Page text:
Canadians killed in Burkina Faso remembered warmly

MONTREAL — Two Canadians killed in a terror attack in Burkina Faso are being remembered for their efforts to bring about change in the West African country.

Tammy Chen and Bilel Diffalah died after the terrorist strike on a popular Turkish restaurant in downtown Ouagadougou on Sunday that claimed 18 lives.

Diffalah worked with an NGO in the West African country, while Chen helped found a charity called Bright Futures Burkina Faso and held degrees from McGill University and Queen’s University.

Odette McCarthy, director of the Centre for International Studies and Cooperation program for which Diffalah, 41, was a volunteer, remembered him as dynamic.

“He was a really dedicated volunteer,” McCarthy said Tuesday. “I had the opportunity to meet with him when I was there in May on a monitoring evaluation trip.

“I spent the day with him and I was very struck by his commitment, his passion and by his ability to really focus on building with the local partner solutions to the problems they were encountering.”

An expert in veterinary science, Diffalah was working as a volunteer at a local organization that was looking to improve the poultry industry by helping to design and improve quality control programs.

Diffalah was single and lived in Montreal prior to his posting.

He had lived in Canada for several years, studying food science and quality control at the University of Guelph, according to both McCarthy and his Facebook profile. He had a veterinary degree from University of Blida in Algeria.

Chen, who on Facebook went by her married name, Tammy Chen Fenaiche, married in July and was expecting her first child — a boy — her grandmother, Doris MacKay, told the Toronto Star.

Her husband was also listed among the dead.

The Toronto District School Board called Chen “the victim of a senseless act of violence” and said in a statement Monday she left her job as a French immersion teacher in 2013 to pursue her PhD at the University of Cambridge.

Gonville and Caius College, which is part of the university, extended its sympathies Tuesday, flying its flag at half-mast to mark the death of an “exceptional woman, passionate about her research and helping people.”

On its Twitter account, the college announced a PhD scholarship in Chen’s name.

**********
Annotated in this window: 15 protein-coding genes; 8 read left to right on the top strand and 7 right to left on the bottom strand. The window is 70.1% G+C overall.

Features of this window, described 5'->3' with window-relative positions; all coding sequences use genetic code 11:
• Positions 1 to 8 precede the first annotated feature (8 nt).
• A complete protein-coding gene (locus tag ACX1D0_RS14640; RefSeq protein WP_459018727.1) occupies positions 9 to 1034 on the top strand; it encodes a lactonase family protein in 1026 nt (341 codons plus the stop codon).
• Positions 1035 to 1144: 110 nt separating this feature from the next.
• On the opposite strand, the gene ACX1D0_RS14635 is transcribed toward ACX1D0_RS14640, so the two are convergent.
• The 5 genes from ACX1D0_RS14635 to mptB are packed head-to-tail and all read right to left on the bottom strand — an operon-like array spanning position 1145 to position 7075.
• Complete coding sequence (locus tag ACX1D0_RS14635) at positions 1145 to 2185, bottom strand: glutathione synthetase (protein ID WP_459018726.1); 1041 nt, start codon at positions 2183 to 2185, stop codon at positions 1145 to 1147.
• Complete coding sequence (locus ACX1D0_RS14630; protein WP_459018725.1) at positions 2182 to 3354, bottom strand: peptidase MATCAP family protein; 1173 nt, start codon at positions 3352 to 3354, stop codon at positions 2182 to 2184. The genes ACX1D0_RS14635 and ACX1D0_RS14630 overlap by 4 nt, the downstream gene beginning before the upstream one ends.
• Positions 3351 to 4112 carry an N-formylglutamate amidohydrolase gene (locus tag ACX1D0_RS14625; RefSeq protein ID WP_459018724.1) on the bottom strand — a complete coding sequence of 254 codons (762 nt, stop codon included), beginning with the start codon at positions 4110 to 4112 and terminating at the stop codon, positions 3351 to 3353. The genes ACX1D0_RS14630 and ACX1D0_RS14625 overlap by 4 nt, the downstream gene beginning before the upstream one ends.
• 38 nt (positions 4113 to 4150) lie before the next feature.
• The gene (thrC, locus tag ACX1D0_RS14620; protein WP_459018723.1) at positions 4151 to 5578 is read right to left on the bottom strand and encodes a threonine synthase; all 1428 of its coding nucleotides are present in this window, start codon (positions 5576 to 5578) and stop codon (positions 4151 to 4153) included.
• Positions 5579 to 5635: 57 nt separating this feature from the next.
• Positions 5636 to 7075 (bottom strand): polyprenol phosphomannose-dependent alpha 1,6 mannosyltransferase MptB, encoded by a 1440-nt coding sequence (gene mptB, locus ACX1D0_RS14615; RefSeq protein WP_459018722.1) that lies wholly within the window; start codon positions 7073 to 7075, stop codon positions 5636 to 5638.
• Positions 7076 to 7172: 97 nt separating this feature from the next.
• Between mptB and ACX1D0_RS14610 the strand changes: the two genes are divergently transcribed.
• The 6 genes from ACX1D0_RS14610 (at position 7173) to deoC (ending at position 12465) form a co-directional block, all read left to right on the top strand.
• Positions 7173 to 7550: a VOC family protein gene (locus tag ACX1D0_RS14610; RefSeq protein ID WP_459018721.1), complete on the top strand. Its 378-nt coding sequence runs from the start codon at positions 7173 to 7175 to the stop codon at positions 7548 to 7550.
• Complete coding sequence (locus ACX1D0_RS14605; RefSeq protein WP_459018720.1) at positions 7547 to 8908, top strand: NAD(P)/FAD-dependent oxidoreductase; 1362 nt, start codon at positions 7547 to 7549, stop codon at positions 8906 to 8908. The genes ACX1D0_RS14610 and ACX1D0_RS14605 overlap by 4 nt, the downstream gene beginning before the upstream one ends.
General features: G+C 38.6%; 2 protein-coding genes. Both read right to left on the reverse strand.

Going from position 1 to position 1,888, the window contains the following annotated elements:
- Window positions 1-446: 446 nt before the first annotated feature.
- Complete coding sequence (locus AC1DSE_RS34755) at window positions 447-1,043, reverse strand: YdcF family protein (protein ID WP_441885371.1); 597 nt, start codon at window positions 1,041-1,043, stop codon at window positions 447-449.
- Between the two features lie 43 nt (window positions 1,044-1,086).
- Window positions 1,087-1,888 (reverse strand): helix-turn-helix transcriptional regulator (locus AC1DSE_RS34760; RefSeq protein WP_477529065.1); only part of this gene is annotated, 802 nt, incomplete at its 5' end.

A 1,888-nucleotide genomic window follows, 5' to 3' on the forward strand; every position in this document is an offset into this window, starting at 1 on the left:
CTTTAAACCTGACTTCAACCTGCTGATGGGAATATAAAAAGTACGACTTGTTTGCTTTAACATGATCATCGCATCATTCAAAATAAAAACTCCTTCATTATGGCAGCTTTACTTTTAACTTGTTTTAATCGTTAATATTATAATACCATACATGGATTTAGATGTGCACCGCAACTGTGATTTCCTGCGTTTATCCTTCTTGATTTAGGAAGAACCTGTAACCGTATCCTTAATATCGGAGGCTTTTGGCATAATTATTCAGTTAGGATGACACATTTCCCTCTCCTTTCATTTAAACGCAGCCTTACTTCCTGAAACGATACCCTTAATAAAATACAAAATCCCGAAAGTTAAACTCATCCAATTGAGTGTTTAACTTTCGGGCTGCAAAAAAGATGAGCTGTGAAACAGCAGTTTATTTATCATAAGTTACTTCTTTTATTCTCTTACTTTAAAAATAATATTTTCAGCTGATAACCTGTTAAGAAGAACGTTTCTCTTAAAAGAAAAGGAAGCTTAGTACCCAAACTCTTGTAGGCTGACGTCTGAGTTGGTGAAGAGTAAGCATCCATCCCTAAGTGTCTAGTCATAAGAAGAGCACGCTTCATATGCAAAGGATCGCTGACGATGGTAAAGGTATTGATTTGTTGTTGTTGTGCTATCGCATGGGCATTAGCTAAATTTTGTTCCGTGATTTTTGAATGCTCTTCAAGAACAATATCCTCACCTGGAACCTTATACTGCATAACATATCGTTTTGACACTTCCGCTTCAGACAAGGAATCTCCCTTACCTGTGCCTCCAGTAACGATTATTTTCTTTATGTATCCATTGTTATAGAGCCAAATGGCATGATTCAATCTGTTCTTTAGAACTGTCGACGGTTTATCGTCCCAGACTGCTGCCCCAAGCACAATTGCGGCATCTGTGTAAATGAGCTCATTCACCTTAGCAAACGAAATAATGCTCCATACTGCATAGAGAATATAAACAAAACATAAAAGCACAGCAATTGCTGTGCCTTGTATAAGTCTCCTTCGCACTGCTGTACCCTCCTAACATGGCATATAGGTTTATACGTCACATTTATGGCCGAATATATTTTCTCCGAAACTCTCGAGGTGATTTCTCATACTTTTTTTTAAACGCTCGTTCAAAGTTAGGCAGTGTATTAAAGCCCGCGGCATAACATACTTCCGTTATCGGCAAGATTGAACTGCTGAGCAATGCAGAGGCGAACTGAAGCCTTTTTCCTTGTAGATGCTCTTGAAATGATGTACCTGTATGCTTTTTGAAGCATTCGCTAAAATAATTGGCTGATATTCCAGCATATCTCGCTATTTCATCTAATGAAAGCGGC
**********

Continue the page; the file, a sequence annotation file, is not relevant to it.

Burkina Faso, a landlocked nation in West Africa, is one of the poorest countries in the world. It shares a northern border with Mali, which has long battled Islamic extremists.

Diffalah’s slaying was the first time the Centre for International Studies and Cooperation has lost a volunteer in a terror attack. But the organization, which has operated in the country since 1985 and has local staff and 28 volunteers on the ground, will remain, McCarthy said.

“Security and safety are our biggest priority always and whenever an event like this happens worldwide and happens in countries where we’re operating, we always take stock and revise our security measures,” she said.

“Burkina Faso remains a very stable country, it’s not a country at war, it’s a country that just transitioned to a democratically elected government, so we will remain engaged in the country.”

McCarthy said she doesn’t know why Diffalah was at the Aziz Istanbul, an upscale Turkish restaurant near the site of a January 2016 attack at another cafe that left 30 people dead, including six Quebecers.

“It was a restaurant that was for us on a list of places we recommended not to go to,” she said.

“We ask our volunteers not to go to places where there are a lot of people, masses of people or where there’s a lot of foreigners.”

In a statement, Prime Minister Justin Trudeau offered his condolences, saying he was deeply saddened by the incident and condemning what he called a heinous and cowardly attack.

“People should not have to live in fear over their safety and security — no matter where they call home or where they travel,” he said.

“We will continue to work closely with the international community to fight terrorism and bring those responsible to justice.”

In addition to the two Canadians, three Lebanese were killed, while other victims came from Kuwait, Senegal, Nigeria, Turkey and France, according to a state prosecutor. Eight of the dead were citizens of Burkina Faso, authorities said.

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